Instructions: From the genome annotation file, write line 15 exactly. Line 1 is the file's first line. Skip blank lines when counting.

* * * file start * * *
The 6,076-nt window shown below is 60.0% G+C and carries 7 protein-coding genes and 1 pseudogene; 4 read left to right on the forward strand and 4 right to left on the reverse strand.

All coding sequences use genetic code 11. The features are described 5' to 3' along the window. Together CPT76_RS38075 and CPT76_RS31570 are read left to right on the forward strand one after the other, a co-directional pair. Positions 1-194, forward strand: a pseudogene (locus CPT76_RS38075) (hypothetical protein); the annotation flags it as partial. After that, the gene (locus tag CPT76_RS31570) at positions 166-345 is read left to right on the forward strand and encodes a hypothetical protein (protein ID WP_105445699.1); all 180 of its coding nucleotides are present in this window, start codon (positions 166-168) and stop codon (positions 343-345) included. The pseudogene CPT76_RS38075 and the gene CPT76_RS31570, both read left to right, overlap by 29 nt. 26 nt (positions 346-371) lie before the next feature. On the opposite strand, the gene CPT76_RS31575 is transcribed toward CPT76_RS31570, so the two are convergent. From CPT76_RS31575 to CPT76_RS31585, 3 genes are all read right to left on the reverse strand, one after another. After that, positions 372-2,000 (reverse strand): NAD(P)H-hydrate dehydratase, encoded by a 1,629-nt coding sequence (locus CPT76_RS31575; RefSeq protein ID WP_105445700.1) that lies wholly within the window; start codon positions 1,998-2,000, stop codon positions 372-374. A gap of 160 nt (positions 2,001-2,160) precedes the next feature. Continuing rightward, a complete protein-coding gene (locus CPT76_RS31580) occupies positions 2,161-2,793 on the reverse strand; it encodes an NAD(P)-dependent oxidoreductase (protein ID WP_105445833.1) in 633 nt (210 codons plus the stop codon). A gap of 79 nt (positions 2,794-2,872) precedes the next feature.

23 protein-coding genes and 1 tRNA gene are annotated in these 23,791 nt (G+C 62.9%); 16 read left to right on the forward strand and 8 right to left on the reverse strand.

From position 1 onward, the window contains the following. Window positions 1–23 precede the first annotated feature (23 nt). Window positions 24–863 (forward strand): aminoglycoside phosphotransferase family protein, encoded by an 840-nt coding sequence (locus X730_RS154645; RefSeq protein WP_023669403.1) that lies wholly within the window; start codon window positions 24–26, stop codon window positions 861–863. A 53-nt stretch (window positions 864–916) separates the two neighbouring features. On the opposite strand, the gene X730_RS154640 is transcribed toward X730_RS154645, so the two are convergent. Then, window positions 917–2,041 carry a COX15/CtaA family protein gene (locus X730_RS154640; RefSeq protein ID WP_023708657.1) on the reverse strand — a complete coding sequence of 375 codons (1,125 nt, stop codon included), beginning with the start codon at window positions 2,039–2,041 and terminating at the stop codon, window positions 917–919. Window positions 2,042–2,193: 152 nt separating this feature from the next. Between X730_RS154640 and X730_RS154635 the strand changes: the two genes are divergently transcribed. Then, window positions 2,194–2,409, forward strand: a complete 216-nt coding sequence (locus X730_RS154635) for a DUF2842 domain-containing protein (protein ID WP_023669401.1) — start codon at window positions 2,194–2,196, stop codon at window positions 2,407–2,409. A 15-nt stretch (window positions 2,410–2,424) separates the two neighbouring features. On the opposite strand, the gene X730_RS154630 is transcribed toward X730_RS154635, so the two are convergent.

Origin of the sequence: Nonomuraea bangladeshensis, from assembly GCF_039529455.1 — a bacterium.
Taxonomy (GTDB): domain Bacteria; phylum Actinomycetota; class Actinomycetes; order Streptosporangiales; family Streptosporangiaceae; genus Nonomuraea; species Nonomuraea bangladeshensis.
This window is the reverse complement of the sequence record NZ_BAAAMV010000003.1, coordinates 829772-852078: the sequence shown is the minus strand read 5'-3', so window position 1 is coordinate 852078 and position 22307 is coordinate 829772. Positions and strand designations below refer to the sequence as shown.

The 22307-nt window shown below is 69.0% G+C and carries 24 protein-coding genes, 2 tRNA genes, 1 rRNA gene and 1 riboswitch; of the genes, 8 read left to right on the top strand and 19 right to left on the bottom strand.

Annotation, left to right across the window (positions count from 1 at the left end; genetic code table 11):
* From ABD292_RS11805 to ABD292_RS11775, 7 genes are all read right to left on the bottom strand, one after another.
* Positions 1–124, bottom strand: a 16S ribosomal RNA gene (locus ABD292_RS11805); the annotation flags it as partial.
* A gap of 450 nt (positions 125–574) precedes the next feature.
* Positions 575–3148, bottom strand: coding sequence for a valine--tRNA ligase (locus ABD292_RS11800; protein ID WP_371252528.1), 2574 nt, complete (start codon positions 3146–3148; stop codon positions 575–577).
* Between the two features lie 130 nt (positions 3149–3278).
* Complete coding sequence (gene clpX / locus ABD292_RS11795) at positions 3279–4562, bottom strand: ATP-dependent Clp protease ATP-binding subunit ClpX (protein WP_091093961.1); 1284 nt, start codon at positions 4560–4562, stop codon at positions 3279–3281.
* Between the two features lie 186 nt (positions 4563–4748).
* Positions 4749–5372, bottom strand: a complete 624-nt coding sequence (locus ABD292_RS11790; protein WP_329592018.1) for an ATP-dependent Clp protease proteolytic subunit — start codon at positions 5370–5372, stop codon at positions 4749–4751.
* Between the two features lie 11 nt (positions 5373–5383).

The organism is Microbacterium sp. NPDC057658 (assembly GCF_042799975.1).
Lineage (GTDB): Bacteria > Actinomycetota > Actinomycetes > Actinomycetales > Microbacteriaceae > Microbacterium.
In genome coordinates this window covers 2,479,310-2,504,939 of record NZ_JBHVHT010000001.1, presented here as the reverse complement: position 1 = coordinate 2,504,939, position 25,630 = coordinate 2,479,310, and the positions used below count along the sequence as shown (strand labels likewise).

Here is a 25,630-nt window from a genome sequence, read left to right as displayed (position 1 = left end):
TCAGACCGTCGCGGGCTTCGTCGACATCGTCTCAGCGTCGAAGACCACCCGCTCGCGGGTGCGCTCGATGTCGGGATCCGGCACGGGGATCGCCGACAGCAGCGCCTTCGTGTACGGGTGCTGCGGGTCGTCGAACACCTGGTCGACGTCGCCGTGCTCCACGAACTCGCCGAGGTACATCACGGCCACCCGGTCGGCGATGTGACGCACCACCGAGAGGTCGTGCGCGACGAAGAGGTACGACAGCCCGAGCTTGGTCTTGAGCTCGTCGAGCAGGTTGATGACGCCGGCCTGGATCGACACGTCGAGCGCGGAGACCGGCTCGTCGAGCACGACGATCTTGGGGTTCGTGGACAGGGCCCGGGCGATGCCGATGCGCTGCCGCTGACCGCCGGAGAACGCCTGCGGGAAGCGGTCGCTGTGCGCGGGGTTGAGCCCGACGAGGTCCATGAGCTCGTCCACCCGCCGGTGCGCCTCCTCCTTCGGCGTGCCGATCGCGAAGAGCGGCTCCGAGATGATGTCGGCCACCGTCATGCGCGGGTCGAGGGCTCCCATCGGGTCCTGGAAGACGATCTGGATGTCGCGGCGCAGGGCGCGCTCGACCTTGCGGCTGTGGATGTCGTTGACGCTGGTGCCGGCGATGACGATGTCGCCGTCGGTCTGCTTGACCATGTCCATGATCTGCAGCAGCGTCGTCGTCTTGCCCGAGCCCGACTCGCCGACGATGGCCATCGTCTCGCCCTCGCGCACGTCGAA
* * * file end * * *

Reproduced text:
* Complete coding sequence (gene clpX / locus ABD292_RS11795) at positions 3279–4562, bottom strand: ATP-dependent Clp protease ATP-binding subunit ClpX (protein WP_091093961.1); 1284 nt, start codon at positions 4560–4562, stop codon at positions 3279–3281.